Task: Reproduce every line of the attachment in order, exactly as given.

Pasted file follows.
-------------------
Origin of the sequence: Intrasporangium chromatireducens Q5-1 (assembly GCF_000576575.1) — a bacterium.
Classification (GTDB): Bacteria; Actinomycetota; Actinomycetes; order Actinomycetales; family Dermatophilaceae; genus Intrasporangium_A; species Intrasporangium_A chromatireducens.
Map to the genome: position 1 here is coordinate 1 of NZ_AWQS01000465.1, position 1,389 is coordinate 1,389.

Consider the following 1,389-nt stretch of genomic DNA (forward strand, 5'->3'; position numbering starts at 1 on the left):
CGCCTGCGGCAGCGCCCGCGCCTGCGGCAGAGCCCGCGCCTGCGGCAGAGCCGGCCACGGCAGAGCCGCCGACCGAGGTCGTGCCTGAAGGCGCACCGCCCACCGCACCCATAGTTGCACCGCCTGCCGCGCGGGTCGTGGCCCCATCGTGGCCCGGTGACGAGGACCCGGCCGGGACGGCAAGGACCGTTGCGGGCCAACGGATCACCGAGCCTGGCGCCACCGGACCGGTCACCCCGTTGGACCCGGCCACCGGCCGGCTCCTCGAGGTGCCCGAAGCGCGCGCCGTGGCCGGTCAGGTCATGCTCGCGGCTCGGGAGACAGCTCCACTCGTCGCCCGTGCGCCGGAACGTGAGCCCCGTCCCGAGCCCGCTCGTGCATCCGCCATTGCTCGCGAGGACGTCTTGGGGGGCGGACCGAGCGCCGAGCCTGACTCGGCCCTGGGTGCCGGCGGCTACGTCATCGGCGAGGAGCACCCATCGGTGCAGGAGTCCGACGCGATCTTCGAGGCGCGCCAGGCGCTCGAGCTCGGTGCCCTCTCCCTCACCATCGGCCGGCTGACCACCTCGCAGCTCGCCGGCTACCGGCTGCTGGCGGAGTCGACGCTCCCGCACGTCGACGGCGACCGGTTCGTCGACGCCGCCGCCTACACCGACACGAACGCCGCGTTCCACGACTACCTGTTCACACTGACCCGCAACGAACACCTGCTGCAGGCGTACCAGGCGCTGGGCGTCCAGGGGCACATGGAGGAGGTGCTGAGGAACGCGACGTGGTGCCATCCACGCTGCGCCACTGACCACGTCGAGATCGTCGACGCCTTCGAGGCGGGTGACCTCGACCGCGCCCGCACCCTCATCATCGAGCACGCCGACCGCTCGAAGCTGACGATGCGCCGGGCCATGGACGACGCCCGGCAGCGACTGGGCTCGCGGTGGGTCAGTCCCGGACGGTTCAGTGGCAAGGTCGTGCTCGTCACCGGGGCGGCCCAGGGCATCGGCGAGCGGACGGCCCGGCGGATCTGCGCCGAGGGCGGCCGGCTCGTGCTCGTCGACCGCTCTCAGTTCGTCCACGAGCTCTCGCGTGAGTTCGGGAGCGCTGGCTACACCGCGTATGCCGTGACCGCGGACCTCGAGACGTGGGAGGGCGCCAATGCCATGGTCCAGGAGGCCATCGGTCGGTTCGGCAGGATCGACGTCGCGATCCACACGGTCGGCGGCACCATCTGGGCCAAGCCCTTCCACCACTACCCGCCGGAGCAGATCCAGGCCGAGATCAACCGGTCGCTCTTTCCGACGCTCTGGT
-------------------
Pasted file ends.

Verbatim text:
Origin of the sequence: Intrasporangium chromatireducens Q5-1 (assembly GCF_000576575.1) — a bacterium.
Classification (GTDB): Bacteria; Actinomycetota; Actinomycetes; order Actinomycetales; family Dermatophilaceae; genus Intrasporangium_A; species Intrasporangium_A chromatireducens.
Map to the genome: position 1 here is coordinate 1 of NZ_AWQS01000465.1, position 1,389 is coordinate 1,389.

Consider the following 1,389-nt stretch of genomic DNA (forward strand, 5'->3'; position numbering starts at 1 on the left):
CGCCTGCGGCAGCGCCCGCGCCTGCGGCAGAGCCCGCGCCTGCGGCAGAGCCGGCCACGGCAGAGCCGCCGACCGAGGTCGTGCCTGAAGGCGCACCGCCCACCGCACCCATAGTTGCACCGCCTGCCGCGCGGGTCGTGGCCCCATCGTGGCCCGGTGACGAGGACCCGGCCGGGACGGCAAGGACCGTTGCGGGCCAACGGATCACCGAGCCTGGCGCCACCGGACCGGTCACCCCGTTGGACCCGGCCACCGGCCGGCTCCTCGAGGTGCCCGAAGCGCGCGCCGTGGCCGGTCAGGTCATGCTCGCGGCTCGGGAGACAGCTCCACTCGTCGCCCGTGCGCCGGAACGTGAGCCCCGTCCCGAGCCCGCTCGTGCATCCGCCATTGCTCGCGAGGACGTCTTGGGGGGCGGACCGAGCGCCGAGCCTGACTCGGCCCTGGGTGCCGGCGGCTACGTCATCGGCGAGGAGCACCCATCGGTGCAGGAGTCCGACGCGATCTTCGAGGCGCGCCAGGCGCTCGAGCTCGGTGCCCTCTCCCTCACCATCGGCCGGCTGACCACCTCGCAGCTCGCCGGCTACCGGCTGCTGGCGGAGTCGACGCTCCCGCACGTCGACGGCGACCGGTTCGTCGACGCCGCCGCCTACACCGACACGAACGCCGCGTTCCACGACTACCTGTTCACACTGACCCGCAACGAACACCTGCTGCAGGCGTACCAGGCGCTGGGCGTCCAGGGGCACATGGAGGAGGTGCTGAGGAACGCGACGTGGTGCCATCCACGCTGCGCCACTGACCACGTCGAGATCGTCGACGCCTTCGAGGCGGGTGACCTCGACCGCGCCCGCACCCTCATCATCGAGCACGCCGACCGCTCGAAGCTGACGATGCGCCGGGCCATGGACGACGCCCGGCAGCGACTGGGCTCGCGGTGGGTCAGTCCCGGACGGTTCAGTGGCAAGGTCGTGCTCGTCACCGGGGCGGCCCAGGGCATCGGCGAGCGGACGGCCCGGCGGATCTGCGCCGAGGGCGGCCGGCTCGTGCTCGTCGACCGCTCTCAGTTCGTCCACGAGCTCTCGCGTGAGTTCGGGAGCGCTGGCTACACCGCGTATGCCGTGACCGCGGACCTCGAGACGTGGGAGGGCGCCAATGCCATGGTCCAGGAGGCCATCGGTCGGTTCGGCAGGATCGACGTCGCGATCCACACGGTCGGCGGCACCATCTGGGCCAAGCCCTTCCACCACTACCCGCCGGAGCAGATCCAGGCCGAGATCAACCGGTCGCTCTTTCCGACGCTCTGGT